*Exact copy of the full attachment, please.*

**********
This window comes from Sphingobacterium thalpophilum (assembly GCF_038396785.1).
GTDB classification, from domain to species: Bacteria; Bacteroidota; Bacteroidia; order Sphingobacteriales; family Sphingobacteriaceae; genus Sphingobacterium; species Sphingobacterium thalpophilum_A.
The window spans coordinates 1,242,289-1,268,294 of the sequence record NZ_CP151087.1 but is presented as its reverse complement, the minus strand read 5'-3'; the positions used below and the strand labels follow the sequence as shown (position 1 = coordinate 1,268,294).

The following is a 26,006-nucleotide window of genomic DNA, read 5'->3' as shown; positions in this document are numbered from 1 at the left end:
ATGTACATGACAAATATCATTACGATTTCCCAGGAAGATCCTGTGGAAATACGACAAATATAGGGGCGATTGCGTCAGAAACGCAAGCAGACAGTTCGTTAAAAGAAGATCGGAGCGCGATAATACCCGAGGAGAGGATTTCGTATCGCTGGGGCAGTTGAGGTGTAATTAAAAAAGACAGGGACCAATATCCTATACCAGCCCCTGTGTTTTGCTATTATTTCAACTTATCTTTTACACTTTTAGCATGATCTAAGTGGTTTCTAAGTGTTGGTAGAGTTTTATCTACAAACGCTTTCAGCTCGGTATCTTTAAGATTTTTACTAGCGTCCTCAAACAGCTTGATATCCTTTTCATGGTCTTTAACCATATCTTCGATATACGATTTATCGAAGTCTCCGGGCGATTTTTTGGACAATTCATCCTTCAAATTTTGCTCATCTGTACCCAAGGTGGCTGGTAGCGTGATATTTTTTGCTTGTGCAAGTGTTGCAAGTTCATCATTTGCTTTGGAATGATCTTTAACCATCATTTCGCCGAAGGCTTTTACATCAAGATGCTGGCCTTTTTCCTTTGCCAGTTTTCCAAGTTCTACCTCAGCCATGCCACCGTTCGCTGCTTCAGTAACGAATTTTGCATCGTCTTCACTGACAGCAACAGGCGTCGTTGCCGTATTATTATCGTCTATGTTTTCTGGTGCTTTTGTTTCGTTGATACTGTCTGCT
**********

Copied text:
This window comes from Sphingobacterium thalpophilum (assembly GCF_038396785.1).
GTDB classification, from domain to species: Bacteria; Bacteroidota; Bacteroidia; order Sphingobacteriales; family Sphingobacteriaceae; genus Sphingobacterium; species Sphingobacterium thalpophilum_A.
The window spans coordinates 1,242,289-1,268,294 of the sequence record NZ_CP151087.1 but is presented as its reverse complement, the minus strand read 5'-3'; the positions used below and the strand labels follow the sequence as shown (position 1 = coordinate 1,268,294).

The following is a 26,006-nucleotide window of genomic DNA, read 5'->3' as shown; positions in this document are numbered from 1 at the left end:
ATGTACATGACAAATATCATTACGATTTCCCAGGAAGATCCTGTGGAAATACGACAAATATAGGGGCGATTGCGTCAGAAACGCAAGCAGACAGTTCGTTAAAAGAAGATCGGAGCGCGATAATACCCGAGGAGAGGATTTCGTATCGCTGGGGCAGTTGAGGTGTAATTAAAAAAGACAGGGACCAATATCCTATACCAGCCCCTGTGTTTTGCTATTATTTCAACTTATCTTTTACACTTTTAGCATGATCTAAGTGGTTTCTAAGTGTTGGTAGAGTTTTATCTACAAACGCTTTCAGCTCGGTATCTTTAAGATTTTTACTAGCGTCCTCAAACAGCTTGATATCCTTTTCATGGTCTTTAACCATATCTTCGATATACGATTTATCGAAGTCTCCGGGCGATTTTTTGGACAATTCATCCTTCAAATTTTGCTCATCTGTACCCAAGGTGGCTGGTAGCGTGATATTTTTTGCTTGTGCAAGTGTTGCAAGTTCATCATTTGCTTTGGAATGATCTTTAACCATCATTTCGCCGAAGGCTTTTACATCAAGATGCTGGCCTTTTTCCTTTGCCAGTTTTCCAAGTTCTACCTCAGCCATGCCACCGTTCGCTGCTTCAGTAACGAATTTTGCATCGTCTTCACTGACAGCAACAGGCGTCGTTGCCGTATTATTATCGTCTATGTTTTCTGGTGCTTTTGTTTCGTTGATACTGTCTGCT